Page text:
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Channel Tres, best described with music

Music speaks to the heart and not really through words

Music is about feeling. And is best described through it. Even the words are written for the heart more than the head. My last decade has been defined primarily by music, curating here and at TuneIn, but more recently I’ve shifted towards spoken word. Podcasts, not specifically poetry.

Podcasts have the buzz these days, but that doesn’t mean they don’t have the substance. They’ve got more of it for the head than music does. The insights from the conversations and questions that come out of podcasts are only matched by the feelings I get from music. But I can find dozens of new inspiring podcast episodes each day. I can’t say the same for music. Music has a greater barrier to greatness and is far more subjective as an art, but the ones I do love I can listen to forever. All the more reason why curation is so important to music. People need as much context and connection when discovering something.

Most of the new music I found in 2019 came from SXSW and I guess that’s how I found Channel Tres. He wasn’t at the 2019 showcase, for all I know, but he was there in 2017 supporting Duckwrth. It was one of the most memorable shows of my life. Dudes could dance, in unison.

Channel Tres has grown into his own thing since then and I was so honored to see him at the Starline Social Club in Oakland this last December. The presence him and his dancers, Jessie & Nique, embodied on stage reflected in his audience. Their routines livened the whole club up. A progression from his dance moves with Duckwrth just two years ago. It felt like something out of a movie. The whole experience. It’ll be etched in my body forever. And the music even more so.

Trying to describe in words something that is far deeper is challenging. I’ll keep it simple, Channel Tres can make a Jew from Minnesota feel like a cool ass black dude from Compton. And it’s mostly through his beat. Empathy at its finest.

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The Music Tectonics Conference

What's hot in music tech: AI, blockchain, and podcasts

I first heard about the term “music is like fire” from the Music Tectonics Podcast. It comes from “music is like water,” where music is treated as a commodity because of music streaming services. In other words, it’s cheap and you can get it anywhere. As opposed to music being like fire, spreading onto smart speakers, into social media, and everywhere else in our lives.

Dmitri Vietze, host of the Music Tectonics Podcast, printed up 18 trading cards with themes similar to “music being like fire,” which could be collected at the first-ever Music Tectonics Conference. The trading cards were a fun way of getting to know others at the conference, as well as a helpful way to know what’s going on in the music industry. The next best ways were the panels. Two of which, my favorite and least favorite panel, got me thinking about how AI, blockchain, and podcasts relate to music, specifically music curation.

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Great Talks in Music Podcasts: Spotify & Discovery

Where Spotify is now, where they want to be, and how to get there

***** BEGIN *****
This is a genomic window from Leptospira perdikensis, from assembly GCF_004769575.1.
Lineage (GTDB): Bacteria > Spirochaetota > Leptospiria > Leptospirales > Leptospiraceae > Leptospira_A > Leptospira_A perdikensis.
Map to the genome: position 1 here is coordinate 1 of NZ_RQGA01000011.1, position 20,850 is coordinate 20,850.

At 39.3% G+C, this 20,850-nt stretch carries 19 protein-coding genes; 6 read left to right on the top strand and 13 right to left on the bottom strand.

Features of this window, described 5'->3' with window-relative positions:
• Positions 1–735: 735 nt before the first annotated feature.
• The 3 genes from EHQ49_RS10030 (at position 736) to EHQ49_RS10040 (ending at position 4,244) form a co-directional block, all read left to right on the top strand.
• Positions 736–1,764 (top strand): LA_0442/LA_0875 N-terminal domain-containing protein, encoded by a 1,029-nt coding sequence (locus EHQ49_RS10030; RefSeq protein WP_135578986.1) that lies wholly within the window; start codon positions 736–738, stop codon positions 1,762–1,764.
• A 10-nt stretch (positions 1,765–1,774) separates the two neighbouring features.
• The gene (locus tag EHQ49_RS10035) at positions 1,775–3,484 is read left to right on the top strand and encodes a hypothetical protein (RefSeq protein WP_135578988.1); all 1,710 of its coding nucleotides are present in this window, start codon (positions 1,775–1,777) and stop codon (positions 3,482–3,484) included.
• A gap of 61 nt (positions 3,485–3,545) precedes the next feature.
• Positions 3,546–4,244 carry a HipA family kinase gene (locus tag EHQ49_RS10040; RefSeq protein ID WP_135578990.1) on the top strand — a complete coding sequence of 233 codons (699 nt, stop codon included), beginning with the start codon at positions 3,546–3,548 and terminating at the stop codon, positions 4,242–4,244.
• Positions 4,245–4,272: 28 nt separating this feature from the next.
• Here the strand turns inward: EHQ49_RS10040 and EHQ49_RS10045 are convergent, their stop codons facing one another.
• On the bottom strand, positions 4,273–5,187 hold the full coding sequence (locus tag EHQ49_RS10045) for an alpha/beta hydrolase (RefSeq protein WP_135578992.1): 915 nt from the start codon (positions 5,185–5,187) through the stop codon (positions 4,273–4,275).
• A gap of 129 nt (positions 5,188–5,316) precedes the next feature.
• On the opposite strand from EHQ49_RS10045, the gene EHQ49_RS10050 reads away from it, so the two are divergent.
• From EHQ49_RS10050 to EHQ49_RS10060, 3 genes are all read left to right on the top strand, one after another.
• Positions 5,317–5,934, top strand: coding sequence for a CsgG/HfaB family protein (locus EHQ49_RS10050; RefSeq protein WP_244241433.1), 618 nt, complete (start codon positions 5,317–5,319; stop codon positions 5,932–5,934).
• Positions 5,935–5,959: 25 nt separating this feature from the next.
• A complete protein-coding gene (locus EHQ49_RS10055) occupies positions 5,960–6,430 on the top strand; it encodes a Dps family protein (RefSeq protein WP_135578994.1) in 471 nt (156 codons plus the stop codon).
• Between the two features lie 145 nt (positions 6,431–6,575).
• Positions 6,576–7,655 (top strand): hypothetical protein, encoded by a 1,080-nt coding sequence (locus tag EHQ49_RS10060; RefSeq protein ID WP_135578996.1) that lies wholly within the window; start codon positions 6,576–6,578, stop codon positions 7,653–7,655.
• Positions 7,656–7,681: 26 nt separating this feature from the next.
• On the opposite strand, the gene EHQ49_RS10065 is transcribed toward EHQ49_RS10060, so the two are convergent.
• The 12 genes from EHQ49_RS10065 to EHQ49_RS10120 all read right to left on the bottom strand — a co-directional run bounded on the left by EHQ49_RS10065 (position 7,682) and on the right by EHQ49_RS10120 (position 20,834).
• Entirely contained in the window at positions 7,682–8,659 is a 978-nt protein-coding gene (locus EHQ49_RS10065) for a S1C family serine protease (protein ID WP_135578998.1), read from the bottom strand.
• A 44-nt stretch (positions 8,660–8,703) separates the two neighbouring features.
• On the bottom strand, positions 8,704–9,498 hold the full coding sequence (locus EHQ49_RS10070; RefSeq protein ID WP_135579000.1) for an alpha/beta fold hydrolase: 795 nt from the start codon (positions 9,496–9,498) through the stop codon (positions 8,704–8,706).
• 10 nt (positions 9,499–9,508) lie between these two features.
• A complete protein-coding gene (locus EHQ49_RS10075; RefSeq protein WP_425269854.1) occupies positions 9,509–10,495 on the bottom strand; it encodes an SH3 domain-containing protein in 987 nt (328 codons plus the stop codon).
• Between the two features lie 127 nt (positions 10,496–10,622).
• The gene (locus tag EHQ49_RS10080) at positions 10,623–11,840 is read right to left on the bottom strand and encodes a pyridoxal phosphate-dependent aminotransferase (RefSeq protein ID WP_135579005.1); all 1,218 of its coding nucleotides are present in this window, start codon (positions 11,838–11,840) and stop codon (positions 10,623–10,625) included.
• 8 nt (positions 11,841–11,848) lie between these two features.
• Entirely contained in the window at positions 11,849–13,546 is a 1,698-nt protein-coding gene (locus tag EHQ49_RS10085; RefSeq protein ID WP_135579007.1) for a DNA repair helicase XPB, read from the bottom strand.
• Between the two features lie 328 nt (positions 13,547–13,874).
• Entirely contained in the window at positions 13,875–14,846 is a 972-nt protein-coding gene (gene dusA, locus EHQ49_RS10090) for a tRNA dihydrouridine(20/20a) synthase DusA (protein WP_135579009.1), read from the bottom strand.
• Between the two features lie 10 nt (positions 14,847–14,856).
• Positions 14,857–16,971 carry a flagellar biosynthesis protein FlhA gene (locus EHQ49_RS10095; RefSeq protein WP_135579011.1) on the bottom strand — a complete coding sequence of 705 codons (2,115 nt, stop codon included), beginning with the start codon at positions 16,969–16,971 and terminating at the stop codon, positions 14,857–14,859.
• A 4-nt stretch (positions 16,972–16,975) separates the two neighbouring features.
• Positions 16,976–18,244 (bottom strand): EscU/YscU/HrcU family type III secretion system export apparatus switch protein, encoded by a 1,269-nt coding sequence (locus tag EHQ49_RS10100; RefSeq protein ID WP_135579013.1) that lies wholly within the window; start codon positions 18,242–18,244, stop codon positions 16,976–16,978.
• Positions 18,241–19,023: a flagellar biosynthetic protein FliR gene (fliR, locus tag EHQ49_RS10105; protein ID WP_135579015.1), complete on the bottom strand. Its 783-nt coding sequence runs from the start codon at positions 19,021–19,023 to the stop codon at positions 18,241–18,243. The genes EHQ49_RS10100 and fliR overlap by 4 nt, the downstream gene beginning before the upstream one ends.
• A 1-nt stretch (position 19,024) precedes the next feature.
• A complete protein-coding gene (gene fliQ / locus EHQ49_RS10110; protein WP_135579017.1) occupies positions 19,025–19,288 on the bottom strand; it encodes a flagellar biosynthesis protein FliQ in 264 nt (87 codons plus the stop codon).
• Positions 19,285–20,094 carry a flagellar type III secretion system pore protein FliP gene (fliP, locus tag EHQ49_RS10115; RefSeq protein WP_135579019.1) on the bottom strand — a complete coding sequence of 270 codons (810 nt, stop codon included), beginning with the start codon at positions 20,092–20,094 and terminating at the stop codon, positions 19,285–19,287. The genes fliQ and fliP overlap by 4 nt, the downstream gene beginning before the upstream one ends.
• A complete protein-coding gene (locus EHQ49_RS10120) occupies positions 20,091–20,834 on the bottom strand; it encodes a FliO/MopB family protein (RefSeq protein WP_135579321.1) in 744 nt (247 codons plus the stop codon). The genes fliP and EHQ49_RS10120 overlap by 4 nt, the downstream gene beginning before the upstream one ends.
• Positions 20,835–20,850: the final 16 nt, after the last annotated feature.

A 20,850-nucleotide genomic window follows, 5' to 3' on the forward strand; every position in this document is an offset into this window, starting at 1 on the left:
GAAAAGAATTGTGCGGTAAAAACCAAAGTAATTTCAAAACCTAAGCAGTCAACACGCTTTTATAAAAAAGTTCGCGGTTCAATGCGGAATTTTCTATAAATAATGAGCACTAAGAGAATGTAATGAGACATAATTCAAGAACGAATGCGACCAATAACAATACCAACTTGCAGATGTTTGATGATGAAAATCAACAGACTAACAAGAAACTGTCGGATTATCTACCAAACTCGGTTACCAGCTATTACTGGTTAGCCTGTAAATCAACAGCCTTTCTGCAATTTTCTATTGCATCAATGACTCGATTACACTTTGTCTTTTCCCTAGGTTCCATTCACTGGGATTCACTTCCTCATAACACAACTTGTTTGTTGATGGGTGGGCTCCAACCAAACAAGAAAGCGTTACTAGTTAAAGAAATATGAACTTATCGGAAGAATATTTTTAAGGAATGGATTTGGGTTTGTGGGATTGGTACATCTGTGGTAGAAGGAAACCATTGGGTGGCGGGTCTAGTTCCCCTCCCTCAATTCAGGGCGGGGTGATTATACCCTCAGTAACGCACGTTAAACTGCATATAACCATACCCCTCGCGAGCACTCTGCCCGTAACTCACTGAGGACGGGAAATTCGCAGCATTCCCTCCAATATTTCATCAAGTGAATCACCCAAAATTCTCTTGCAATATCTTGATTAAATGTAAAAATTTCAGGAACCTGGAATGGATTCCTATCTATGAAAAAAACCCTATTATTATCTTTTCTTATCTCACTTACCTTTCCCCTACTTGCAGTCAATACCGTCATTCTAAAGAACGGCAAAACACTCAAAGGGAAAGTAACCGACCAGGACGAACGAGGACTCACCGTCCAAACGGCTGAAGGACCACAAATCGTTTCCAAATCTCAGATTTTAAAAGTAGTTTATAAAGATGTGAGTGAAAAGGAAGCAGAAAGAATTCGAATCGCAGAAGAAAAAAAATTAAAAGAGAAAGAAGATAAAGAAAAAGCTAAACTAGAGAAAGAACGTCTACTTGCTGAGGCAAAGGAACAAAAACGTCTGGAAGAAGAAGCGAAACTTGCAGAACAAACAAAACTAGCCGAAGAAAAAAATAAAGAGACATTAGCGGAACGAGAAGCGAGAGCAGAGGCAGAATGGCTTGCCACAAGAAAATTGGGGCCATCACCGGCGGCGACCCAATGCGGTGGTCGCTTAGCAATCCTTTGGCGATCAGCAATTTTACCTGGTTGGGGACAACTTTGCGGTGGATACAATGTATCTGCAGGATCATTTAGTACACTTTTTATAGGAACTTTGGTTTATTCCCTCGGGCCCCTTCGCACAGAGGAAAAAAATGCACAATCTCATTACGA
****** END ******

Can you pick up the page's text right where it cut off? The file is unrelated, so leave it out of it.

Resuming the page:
I find at least one insightful thing a day in a podcast. I wanted to put together a dozen or so music podcasts that have been particularly memorable, but I noticed my top picks had two themes in common: they’re all interviews with current and former employees of Spotify and have to do with music discovery.

Spotify’s VP, Paul Vogel, recently stated that music discovery is one of Spotify’s main focuses. As Vogel describes, “When you own discovery, you own so much of the ecosystem; you own demand generation. Over time, you end up owning gross margin when you own discovery and demand generation.” In other words, the first music service to make music discovery a viable business will be the leader in music streaming.

The four podcast episodes below helped me verbalize my thoughts on how music editorial and curation will help Spotify get there. This article only scratches the surface of the future of music, so I plan to start a series that will highlight other podcast episodes with great conversations around music. Let’s call it “Great Talks in Music Podcasts.”

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Planet Home at the Palace of Fine Arts

Finding solutions from multiple resources

Planet Home was a three-day conference, festival, and pop-up village inside of San Francisco’s historic Palace of Fine Arts. It got people together to talk about and show the progress of potential solutions to our world’s biggest environmental challenges, along with musical performances to close out each night. Notable speakers & performers included Edward Norton, Bill Nye, Chet Faker, Snoop Dogg, and Wyclef Jean.

The festival and village were open to all, but there was a special track, known as Visions, which opened up panels, workshops, and talks with experts in the future of our planet. However, unlike most festivals that offer VIP upgrades for three-times the ticket price, to get into Visions was a different story.

First off, there was an application process, which appears to gauge if applicants already work on these challenges or simply bring new ideas with a “solutionist” approach. I’m not sure what made up the rest of the process, but based on the people I met at Visions, it was a pleasant change over the VIP bros and made for some meaningful conversations.